Dominion Virginia Power has begun trimming trees along the Hunter Mill Road corridor. The utility company is trimming branches and trees that it believes threaten the power distribution lines.
This trimming project, however, will not likely require the same level of tree removal that has been occurring along the Washington & Old Dominion Trail, said Le-Ha Anderson, spokesperson for Dominion. "The trimming along distribution lines is not as wide as it is along a transmission corridor," Anderson said.
Transmission lines, such as those along the trail, are higher voltage and connect areas that are far apart. They serve greater numbers of customers than distribution lines and have become the subject of federal scrutiny since the major northeast power blackout in August 2003.
The trimming program along the trail has generated controversy from residents who say that Dominion is being overly aggressive in its trimming practices.
The area for distribution lines covers a narrower lane, so fewer trees are affected, Anderson said. The trimming is generally going to include Hunter Mill Road between Lawyers and Chain Bridge roads. Affected side streets will include, but are not limited to, Wickens Road, Samaga Drive, Marbury Road, Miller Road, Fox Mill Road and Vale Road.
THE TRIMMING is part of Dominion's three-year cycle of tree trimming. Tree branches that hang over lines will be removed. In addition, arborists will analyze the trees and trim anything they consider likely to grow to a height that will threaten the lines within three years.
Members of the Hunter Mill Defense League, a group that works on a variety of different projects along the Hunter Mill Corridor, are concerned about the potential impact on traffic. "The streetscape is a significant factor on the speed of any roadway," said Jeanette Twomey, president of the League.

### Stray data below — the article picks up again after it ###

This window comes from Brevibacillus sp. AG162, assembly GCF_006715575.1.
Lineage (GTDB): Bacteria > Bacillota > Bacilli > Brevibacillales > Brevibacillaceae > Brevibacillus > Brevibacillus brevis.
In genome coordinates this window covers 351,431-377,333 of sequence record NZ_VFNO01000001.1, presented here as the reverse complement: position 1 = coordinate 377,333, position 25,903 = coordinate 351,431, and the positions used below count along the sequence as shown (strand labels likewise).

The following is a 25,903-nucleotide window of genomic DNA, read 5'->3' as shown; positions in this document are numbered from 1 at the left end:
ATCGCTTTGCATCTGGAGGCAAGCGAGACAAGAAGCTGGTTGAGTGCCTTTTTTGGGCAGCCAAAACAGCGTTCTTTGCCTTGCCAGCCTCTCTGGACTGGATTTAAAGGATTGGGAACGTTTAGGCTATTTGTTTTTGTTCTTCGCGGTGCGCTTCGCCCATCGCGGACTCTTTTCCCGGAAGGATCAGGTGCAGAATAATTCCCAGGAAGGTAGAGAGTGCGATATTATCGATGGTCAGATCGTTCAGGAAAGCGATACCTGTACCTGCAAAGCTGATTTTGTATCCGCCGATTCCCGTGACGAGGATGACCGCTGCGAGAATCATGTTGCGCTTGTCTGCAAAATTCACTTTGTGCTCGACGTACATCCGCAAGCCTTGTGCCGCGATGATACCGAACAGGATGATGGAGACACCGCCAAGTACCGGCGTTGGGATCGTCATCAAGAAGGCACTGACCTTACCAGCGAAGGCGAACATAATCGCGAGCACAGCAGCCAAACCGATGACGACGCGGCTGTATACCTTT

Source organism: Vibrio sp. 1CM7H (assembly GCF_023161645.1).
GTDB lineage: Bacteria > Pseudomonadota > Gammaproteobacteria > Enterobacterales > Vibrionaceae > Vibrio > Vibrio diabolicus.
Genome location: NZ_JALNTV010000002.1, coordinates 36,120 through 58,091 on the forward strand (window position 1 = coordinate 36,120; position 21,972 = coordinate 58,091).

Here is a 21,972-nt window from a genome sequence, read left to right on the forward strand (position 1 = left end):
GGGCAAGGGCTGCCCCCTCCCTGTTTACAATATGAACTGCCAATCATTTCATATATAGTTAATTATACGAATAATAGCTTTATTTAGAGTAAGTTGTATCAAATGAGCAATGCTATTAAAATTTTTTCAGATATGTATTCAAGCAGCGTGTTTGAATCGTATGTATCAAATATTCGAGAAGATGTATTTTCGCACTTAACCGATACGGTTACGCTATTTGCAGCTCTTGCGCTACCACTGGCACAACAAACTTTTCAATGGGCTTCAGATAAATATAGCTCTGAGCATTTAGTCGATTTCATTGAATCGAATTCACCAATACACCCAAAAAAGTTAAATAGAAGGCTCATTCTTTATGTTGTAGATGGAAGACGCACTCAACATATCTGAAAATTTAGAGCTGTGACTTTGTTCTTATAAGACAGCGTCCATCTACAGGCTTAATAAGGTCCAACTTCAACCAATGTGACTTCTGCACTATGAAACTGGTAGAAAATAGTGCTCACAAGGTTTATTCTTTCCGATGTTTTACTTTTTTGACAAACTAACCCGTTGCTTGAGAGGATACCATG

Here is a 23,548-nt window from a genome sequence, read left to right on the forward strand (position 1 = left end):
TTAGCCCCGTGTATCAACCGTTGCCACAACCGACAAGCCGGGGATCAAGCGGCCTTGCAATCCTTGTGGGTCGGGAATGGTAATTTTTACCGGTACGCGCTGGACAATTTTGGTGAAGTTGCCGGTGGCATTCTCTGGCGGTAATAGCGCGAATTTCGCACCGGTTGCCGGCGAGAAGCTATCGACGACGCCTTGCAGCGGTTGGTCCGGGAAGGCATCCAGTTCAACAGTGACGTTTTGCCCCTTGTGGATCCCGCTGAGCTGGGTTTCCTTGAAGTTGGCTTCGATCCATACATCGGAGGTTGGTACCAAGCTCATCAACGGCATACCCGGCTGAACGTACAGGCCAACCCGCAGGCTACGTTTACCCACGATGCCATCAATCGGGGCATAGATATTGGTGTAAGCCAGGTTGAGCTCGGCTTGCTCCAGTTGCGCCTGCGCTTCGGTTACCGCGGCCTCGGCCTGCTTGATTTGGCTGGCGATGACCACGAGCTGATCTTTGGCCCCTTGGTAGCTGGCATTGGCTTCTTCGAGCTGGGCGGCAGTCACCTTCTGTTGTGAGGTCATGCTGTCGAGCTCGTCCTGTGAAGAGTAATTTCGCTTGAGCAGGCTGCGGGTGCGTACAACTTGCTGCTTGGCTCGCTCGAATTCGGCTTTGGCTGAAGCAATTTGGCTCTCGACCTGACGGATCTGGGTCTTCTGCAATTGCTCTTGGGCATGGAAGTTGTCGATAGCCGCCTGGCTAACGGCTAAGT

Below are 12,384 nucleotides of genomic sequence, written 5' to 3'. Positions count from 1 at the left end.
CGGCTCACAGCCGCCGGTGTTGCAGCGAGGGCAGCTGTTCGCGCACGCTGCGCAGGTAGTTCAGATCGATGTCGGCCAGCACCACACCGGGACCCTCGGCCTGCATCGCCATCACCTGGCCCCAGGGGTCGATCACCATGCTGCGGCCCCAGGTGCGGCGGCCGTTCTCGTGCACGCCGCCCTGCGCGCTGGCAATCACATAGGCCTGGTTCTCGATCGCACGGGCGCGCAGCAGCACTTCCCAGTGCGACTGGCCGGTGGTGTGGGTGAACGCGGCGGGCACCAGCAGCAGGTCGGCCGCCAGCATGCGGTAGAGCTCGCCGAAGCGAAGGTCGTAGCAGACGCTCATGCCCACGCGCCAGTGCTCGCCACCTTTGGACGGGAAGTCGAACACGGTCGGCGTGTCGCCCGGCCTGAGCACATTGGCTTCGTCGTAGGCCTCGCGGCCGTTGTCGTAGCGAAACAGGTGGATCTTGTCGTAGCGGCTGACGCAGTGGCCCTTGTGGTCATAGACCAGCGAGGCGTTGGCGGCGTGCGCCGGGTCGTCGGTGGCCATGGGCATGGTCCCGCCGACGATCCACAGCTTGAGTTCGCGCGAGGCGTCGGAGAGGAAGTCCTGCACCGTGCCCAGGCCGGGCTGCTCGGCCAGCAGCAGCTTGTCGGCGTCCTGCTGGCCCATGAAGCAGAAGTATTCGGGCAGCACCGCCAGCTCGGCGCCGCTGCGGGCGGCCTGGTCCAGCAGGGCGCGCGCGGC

Trees along the sides of the road make it feel narrower, which in turn make drivers slow down, she said.
Additionally, the trees help to maintain the atmosphere of Hunter Mill Road. "Trees create a community feel as opposed to an industrial feel," said Bruce Bennett of the League.
The trimming, Anderson said, is not likely to alter the streetscape dramatically. "Typically, we don't remove the trees," she said.
Most of the lines are in a public right of way, said Supervisor Linda Smyth (D-Providence). Residents cannot typically do anything to stop activities that occur in the right of way.
If a tree is on private property, Dominion will work with the property owner to secure permission before trimming, Anderson said.
While Dominion does not have a tree-replacement program for trees removed during distribution trimming, the company will work with property owners, Anderson said.
Smyth encouraged residents to examine the copy of the survey they would have received when they bought their house. That survey should record what, if any, easements are on the property. "Know what kind of easement you have," Smyth said.
Residents who have misplaced their surveys can go to the Land Records Division of the Fairfax County Circuit Court, 4110 Chain Bridge Road, Fairfax.
Smyth also advised talking to the crews that come to trim, since they can often explain why a certain tree or part of a tree must be removed and tend to be more careful when they know someone is home. "If someone is there and talking to them, they do a more considerate job," she said.